April Young Bennett
April Young Bennett began studying the lives of suffragists to inform her own activism. She has campaigned for better state and federal laws that affect children and families; addressing the wage gap, healthcare, education and juvenile justice; and for gender equity within her modern-day patriarchal religious community. As an organizer for the activist organization Ordain Women, she led hundreds of women and men in marches and demonstrations that attracted national attention.
April helps feminists of different faiths share ideas and collaborate toward common goals at the Religious Feminism Podcast. She blogs about Mormon feminism at Exponent II, an organization that began during the second wave feminist movement, that is named after a nineteenth century Mormon suffragist newspaper.
Ask a Suffragist: Stories and Wisdom from America's First Feminists
Ask a Suffragist: Stories and Wisdom from America's First Feminists channels the first generation of American feminists as exemplars and advisors for a new, more diverse generation of feminists.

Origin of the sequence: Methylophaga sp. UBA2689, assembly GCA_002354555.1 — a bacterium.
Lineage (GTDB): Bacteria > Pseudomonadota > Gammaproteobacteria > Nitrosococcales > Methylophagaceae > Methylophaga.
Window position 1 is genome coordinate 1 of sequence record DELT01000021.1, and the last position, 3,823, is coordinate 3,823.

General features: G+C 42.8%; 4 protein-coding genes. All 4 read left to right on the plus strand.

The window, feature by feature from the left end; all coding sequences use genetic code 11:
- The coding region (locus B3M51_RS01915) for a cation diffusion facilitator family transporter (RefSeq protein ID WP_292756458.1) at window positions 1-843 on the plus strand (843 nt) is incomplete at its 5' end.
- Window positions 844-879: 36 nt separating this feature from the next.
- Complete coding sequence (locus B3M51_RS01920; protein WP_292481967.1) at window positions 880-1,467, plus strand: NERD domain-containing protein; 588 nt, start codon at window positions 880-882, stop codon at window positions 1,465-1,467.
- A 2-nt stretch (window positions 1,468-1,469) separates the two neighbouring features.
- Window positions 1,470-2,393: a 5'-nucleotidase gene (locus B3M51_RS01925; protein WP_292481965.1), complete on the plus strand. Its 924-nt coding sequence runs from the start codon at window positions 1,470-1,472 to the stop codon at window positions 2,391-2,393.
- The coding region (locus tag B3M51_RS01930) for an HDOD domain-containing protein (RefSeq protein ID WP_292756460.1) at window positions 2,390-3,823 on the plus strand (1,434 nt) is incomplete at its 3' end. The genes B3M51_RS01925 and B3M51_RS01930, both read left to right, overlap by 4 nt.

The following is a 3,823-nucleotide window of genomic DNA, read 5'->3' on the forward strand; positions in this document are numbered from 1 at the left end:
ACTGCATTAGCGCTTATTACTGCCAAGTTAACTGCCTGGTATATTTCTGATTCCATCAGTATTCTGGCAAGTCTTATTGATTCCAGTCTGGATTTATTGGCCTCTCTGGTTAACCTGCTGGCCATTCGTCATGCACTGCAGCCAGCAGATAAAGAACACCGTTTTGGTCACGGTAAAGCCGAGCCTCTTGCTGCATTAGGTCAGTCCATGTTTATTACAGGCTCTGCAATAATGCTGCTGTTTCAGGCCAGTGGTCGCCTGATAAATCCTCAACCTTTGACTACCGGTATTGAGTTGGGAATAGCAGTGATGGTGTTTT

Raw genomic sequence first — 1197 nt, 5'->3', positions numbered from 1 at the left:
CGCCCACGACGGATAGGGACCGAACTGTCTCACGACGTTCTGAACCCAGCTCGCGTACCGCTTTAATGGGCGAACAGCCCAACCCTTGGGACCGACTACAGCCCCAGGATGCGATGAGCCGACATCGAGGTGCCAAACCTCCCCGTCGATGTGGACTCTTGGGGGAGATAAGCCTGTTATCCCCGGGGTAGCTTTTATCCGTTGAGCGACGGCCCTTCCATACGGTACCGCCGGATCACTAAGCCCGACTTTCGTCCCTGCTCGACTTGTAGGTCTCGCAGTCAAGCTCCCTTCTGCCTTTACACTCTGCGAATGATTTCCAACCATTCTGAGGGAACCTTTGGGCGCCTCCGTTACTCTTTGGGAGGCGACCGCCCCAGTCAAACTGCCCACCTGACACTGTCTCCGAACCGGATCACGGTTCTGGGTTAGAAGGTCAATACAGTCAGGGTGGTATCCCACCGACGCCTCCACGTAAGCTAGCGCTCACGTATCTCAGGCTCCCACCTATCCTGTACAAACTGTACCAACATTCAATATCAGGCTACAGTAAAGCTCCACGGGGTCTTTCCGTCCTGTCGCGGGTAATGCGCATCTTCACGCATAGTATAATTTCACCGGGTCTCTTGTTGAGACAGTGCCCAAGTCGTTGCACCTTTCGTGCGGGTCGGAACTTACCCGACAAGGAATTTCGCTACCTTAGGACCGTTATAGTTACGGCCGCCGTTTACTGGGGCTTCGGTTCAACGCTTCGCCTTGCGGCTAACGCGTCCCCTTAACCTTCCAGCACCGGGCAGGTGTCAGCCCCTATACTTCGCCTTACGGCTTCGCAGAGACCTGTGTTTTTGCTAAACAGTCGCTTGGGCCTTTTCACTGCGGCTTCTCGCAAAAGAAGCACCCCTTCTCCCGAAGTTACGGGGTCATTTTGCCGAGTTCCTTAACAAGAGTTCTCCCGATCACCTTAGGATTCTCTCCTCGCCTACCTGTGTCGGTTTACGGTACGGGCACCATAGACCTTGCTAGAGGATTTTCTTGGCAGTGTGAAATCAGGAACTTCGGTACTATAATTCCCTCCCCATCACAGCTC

America's First Feminists discusses relationships, strategies and activism, focusing on stories that are particularly relevant for modern feminist activists, whether for inspiration and emulation or to avoid repeating past mistakes.
America's First Feminists covers the 1830s through the 1860s, when the idea of equality for women was new and its supporters were vilified. In addition to suffrage, these early activists fought for abolition, temperance, racial justice, education, career opportunities, women's ordination and the right to wear pants instead of those exasperating dresses and petticoats.
Each chapter considers a question today's feminists might ask the great feminists of the past. How can we make our voices heard, like Sarah and Angelina Grimké, who defied their slave-holding background to become abolitionists? How do we break the glass ceiling, like Harriot Hunt and Elizabeth Blackwell, who opened the field of medicine to women, or Mary Ann Shadd Cary, who became the first black American woman to edit a newspaper?